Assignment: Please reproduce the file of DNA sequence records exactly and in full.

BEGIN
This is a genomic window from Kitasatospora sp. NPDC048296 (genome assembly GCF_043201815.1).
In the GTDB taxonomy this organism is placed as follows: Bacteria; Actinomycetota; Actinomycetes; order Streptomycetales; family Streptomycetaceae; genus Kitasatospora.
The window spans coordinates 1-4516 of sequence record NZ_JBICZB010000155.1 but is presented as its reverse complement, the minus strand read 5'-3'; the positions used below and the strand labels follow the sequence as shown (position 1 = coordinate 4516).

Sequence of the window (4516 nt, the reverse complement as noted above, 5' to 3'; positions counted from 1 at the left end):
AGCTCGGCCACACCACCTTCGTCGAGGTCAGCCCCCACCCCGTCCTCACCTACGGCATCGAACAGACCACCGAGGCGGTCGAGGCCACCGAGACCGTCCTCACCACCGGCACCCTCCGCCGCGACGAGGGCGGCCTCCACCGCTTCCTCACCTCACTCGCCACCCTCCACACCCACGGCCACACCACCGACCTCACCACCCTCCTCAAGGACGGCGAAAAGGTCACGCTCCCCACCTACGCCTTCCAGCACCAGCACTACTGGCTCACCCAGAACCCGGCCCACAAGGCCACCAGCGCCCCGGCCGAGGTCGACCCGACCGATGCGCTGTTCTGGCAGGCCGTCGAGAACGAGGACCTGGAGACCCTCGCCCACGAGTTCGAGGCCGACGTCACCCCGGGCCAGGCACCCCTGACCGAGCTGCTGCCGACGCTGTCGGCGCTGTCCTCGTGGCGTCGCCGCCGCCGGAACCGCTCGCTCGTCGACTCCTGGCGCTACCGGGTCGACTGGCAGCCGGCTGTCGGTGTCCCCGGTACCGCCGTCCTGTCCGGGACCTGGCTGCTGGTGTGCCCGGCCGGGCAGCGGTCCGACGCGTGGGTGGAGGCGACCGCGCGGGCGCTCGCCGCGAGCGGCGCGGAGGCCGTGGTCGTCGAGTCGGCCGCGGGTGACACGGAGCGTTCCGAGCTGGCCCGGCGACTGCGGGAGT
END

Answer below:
This is a genomic window from Kitasatospora sp. NPDC048296 (genome assembly GCF_043201815.1).
In the GTDB taxonomy this organism is placed as follows: Bacteria; Actinomycetota; Actinomycetes; order Streptomycetales; family Streptomycetaceae; genus Kitasatospora.
The window spans coordinates 1-4516 of sequence record NZ_JBICZB010000155.1 but is presented as its reverse complement, the minus strand read 5'-3'; the positions used below and the strand labels follow the sequence as shown (position 1 = coordinate 4516).

Sequence of the window (4516 nt, the reverse complement as noted above, 5' to 3'; positions counted from 1 at the left end):
AGCTCGGCCACACCACCTTCGTCGAGGTCAGCCCCCACCCCGTCCTCACCTACGGCATCGAACAGACCACCGAGGCGGTCGAGGCCACCGAGACCGTCCTCACCACCGGCACCCTCCGCCGCGACGAGGGCGGCCTCCACCGCTTCCTCACCTCACTCGCCACCCTCCACACCCACGGCCACACCACCGACCTCACCACCCTCCTCAAGGACGGCGAAAAGGTCACGCTCCCCACCTACGCCTTCCAGCACCAGCACTACTGGCTCACCCAGAACCCGGCCCACAAGGCCACCAGCGCCCCGGCCGAGGTCGACCCGACCGATGCGCTGTTCTGGCAGGCCGTCGAGAACGAGGACCTGGAGACCCTCGCCCACGAGTTCGAGGCCGACGTCACCCCGGGCCAGGCACCCCTGACCGAGCTGCTGCCGACGCTGTCGGCGCTGTCCTCGTGGCGTCGCCGCCGCCGGAACCGCTCGCTCGTCGACTCCTGGCGCTACCGGGTCGACTGGCAGCCGGCTGTCGGTGTCCCCGGTACCGCCGTCCTGTCCGGGACCTGGCTGCTGGTGTGCCCGGCCGGGCAGCGGTCCGACGCGTGGGTGGAGGCGACCGCGCGGGCGCTCGCCGCGAGCGGCGCGGAGGCCGTGGTCGTCGAGTCGGCCGCGGGTGACACGGAGCGTTCCGAGCTGGCCCGGCGACTGCGGGAGT